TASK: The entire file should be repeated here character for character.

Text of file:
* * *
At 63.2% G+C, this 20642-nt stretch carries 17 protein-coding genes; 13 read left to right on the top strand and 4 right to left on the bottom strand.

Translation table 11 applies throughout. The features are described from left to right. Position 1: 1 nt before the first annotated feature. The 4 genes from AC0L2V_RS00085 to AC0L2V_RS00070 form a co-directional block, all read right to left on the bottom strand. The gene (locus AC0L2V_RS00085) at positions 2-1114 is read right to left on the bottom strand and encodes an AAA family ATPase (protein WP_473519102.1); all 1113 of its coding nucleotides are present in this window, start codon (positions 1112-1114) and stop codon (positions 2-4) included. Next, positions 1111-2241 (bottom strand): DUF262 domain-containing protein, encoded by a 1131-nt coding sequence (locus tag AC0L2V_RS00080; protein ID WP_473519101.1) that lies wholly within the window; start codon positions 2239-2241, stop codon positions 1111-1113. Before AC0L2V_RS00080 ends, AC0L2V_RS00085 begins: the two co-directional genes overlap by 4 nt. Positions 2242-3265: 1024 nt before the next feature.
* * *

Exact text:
At 63.2% G+C, this 20642-nt stretch carries 17 protein-coding genes; 13 read left to right on the top strand and 4 right to left on the bottom strand.

Translation table 11 applies throughout. The features are described from left to right. Position 1: 1 nt before the first annotated feature. The 4 genes from AC0L2V_RS00085 to AC0L2V_RS00070 form a co-directional block, all read right to left on the bottom strand. The gene (locus AC0L2V_RS00085) at positions 2-1114 is read right to left on the bottom strand and encodes an AAA family ATPase (protein WP_473519102.1); all 1113 of its coding nucleotides are present in this window, start codon (positions 1112-1114) and stop codon (positions 2-4) included. Next, positions 1111-2241 (bottom strand): DUF262 domain-containing protein, encoded by a 1131-nt coding sequence (locus tag AC0L2V_RS00080; protein ID WP_473519101.1) that lies wholly within the window; start codon positions 2239-2241, stop codon positions 1111-1113. Before AC0L2V_RS00080 ends, AC0L2V_RS00085 begins: the two co-directional genes overlap by 4 nt. Positions 2242-3265: 1024 nt before the next feature.